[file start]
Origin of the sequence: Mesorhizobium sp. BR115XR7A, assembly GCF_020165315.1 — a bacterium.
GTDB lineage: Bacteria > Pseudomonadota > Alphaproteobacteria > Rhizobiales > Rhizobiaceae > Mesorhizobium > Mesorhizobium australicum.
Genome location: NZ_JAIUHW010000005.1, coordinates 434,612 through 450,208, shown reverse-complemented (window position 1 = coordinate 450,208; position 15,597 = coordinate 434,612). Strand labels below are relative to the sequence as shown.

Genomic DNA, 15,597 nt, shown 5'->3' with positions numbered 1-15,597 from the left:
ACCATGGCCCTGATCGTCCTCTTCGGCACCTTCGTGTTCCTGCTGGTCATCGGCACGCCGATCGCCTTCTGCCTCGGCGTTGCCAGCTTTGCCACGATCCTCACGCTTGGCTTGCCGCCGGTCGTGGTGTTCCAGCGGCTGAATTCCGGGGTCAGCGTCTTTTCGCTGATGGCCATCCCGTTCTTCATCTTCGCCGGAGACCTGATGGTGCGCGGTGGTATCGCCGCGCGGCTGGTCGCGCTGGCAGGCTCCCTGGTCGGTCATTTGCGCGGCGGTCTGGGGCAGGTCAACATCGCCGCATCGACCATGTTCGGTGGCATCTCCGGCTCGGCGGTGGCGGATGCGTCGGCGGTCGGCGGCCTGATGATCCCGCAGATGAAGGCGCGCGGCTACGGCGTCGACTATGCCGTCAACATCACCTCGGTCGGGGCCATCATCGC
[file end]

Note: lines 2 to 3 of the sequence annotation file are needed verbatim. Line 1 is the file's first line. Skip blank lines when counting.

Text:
GTDB lineage: Bacteria > Pseudomonadota > Alphaproteobacteria > Rhizobiales > Rhizobiaceae > Mesorhizobium > Mesorhizobium australicum.
Genome location: NZ_JAIUHW010000005.1, coordinates 434,612 through 450,208, shown reverse-complemented (window position 1 = coordinate 450,208; position 15,597 = coordinate 434,612). Strand labels below are relative to the sequence as shown.